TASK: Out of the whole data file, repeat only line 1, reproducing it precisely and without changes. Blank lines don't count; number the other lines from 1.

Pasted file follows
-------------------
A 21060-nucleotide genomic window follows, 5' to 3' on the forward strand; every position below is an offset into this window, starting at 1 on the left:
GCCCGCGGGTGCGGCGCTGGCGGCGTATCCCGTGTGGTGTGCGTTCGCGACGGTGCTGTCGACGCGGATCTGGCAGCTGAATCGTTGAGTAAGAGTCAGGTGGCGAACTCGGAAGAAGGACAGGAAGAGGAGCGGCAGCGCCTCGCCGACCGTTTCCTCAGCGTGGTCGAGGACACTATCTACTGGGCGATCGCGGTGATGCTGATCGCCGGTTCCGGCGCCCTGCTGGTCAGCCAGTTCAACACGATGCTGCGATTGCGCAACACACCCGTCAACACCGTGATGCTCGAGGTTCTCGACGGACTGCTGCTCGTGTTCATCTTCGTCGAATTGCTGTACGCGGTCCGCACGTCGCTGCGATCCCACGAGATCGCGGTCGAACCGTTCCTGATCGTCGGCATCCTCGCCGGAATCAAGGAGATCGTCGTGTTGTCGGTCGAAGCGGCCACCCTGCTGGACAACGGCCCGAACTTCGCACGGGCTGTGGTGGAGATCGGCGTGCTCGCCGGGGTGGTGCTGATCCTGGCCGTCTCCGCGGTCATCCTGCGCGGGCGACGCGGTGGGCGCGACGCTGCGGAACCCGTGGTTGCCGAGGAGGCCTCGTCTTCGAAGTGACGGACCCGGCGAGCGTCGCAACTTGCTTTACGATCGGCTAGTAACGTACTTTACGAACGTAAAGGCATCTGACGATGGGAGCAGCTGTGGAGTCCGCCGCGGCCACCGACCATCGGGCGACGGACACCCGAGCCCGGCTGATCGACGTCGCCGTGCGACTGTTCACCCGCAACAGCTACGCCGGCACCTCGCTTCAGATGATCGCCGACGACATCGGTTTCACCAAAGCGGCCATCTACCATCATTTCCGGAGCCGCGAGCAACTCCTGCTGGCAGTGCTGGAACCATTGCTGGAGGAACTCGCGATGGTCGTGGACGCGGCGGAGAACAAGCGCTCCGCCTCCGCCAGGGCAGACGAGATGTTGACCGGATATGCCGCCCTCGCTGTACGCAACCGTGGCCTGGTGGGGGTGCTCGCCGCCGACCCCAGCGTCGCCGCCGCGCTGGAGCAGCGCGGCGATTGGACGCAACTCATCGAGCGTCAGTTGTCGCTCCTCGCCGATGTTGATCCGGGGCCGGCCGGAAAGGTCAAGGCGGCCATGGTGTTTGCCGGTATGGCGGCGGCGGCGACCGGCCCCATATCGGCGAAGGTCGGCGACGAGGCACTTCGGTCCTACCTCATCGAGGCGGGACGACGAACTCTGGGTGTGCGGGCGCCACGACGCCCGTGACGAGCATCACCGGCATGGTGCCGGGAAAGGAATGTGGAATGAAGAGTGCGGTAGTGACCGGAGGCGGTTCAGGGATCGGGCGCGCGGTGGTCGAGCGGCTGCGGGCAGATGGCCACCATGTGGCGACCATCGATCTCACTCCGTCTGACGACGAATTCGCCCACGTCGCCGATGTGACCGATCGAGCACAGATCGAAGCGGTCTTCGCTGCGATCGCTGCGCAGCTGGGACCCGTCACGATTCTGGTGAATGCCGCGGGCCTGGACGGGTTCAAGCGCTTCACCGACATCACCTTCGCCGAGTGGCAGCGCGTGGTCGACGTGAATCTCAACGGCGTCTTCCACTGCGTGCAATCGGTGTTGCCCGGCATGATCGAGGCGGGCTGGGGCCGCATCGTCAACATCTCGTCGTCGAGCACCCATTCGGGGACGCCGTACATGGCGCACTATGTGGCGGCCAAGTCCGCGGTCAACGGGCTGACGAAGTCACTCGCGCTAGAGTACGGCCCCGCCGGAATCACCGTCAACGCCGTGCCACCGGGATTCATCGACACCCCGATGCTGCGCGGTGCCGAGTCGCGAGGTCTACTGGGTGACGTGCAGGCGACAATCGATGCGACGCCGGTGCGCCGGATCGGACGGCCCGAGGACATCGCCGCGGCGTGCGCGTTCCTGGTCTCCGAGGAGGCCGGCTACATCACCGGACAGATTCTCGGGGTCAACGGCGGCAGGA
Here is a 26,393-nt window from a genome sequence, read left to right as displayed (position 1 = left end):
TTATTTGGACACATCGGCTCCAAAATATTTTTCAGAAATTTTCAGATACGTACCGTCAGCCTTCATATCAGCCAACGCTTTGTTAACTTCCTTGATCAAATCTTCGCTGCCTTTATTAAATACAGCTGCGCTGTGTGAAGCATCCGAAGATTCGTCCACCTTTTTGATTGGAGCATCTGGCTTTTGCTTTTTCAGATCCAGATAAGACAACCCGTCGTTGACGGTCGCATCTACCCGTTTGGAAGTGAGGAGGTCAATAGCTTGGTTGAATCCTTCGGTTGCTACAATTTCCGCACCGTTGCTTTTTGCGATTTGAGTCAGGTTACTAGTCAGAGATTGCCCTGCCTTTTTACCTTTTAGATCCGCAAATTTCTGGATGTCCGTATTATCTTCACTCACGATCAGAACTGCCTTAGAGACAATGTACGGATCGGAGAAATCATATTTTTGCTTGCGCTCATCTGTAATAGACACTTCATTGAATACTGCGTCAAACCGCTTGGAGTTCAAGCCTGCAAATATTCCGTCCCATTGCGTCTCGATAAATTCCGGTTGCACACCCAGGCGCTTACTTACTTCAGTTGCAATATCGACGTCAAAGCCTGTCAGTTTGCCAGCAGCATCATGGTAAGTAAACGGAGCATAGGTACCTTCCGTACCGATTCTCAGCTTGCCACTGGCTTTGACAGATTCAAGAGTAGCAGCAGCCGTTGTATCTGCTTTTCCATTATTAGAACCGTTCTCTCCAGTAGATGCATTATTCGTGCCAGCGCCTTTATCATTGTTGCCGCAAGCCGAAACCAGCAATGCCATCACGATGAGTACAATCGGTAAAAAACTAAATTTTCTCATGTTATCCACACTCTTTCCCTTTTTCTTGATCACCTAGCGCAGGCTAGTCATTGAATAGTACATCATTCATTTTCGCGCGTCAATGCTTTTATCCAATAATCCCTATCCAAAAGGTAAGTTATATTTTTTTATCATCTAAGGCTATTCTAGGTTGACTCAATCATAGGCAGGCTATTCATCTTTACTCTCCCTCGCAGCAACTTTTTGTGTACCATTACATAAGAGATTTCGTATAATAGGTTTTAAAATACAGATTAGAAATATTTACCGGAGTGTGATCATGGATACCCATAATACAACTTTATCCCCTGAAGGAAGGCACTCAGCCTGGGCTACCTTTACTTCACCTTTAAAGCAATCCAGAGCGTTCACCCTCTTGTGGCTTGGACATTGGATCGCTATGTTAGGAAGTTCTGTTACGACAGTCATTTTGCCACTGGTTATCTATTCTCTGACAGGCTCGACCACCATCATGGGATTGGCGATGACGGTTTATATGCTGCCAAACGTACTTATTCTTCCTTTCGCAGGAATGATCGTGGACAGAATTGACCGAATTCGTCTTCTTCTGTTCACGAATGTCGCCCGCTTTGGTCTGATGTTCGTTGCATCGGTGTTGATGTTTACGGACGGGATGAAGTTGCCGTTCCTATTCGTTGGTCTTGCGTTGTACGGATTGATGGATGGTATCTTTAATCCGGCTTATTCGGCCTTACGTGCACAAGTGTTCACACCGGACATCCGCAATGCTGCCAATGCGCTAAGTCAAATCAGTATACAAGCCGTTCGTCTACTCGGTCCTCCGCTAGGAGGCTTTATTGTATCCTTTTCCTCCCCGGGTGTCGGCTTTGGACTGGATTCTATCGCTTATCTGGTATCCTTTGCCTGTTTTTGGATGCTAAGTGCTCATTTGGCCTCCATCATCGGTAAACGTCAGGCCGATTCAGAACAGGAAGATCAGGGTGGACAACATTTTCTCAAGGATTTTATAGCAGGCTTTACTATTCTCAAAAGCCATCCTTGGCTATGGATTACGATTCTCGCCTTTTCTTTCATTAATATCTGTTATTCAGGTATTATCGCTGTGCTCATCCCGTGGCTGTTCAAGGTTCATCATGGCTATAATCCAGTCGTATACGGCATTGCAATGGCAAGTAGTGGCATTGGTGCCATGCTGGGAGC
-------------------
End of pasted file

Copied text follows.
A 21060-nucleotide genomic window follows, 5' to 3' on the forward strand; every position below is an offset into this window, starting at 1 on the left: